A tested partnership
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At a time of churn in Af-Pak, Russia and India cannot lose confidence in each other.
There are many levels of engagements between India and Russia, ranging from the bilateral to the regional and international, covering components from defence, security, economy and politics. These are ongoing processes, with roots stretching into India's deep past. It is important that the engagement in each area deepens. Currently, progress in some of these areas has stalled. Has the prime minister's trip to Moscow earlier this week brought new clarity to the relationship?
The strength of India-Russia relations lay in their common understanding that even while there were elements of anarchy in the international system, states could and should collectively construct a more law- and norm-based international system that enables states like India and others from the global South to exercise independent foreign policies linked to their national development, unhampered by the hegemonic interests of any great power. The idea of non-alignment and multipolarity flow from this conceptualisation.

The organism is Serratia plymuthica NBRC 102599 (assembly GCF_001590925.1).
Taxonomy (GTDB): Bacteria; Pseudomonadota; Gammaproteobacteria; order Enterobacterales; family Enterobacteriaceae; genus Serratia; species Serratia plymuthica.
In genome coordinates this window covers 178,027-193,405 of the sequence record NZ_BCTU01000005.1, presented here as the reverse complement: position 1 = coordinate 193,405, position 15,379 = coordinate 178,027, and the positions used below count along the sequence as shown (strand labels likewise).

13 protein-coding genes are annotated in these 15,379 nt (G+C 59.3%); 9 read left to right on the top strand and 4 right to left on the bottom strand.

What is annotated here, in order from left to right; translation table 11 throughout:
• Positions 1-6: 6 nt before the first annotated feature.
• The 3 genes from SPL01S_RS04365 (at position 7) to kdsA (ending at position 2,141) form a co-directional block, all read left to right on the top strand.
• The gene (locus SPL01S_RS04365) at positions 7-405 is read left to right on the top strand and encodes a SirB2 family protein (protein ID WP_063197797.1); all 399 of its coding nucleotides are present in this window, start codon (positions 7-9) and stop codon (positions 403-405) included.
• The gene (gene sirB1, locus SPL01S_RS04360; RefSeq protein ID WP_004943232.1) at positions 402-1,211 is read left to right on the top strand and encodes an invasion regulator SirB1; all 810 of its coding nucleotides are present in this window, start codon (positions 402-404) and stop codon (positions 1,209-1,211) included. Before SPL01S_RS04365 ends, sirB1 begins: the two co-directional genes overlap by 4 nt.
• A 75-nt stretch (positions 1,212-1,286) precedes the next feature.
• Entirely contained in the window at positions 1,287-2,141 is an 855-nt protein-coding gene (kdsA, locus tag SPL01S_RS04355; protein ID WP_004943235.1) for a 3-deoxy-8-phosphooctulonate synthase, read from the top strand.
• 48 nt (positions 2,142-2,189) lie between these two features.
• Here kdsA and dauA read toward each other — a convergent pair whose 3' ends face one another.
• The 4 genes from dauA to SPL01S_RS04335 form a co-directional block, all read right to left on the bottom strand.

Domestic churn on several fronts, including the nuclear issue, and external exigencies, especially the deal-making between the US and the Taliban, where Pakistan will again be a key player, are changing the geo-strategic scenario for India. Russia is again an important, if not indispensable, ally, since Russia, India and Iran have the most to lose from the Af-Pak situation. This is where this visit has been most crucial.
Clearly, the terms of engagement between Moscow and Delhi have elements of both continuity and change, and their history is not going to repeat itself in the same way. All status quoist, re-emerging and emerging powers have multiple interfaces with each other. So Russia and India should not lose confidence in each other, a point driven home by the PM in his address as he received an honorary doctorate.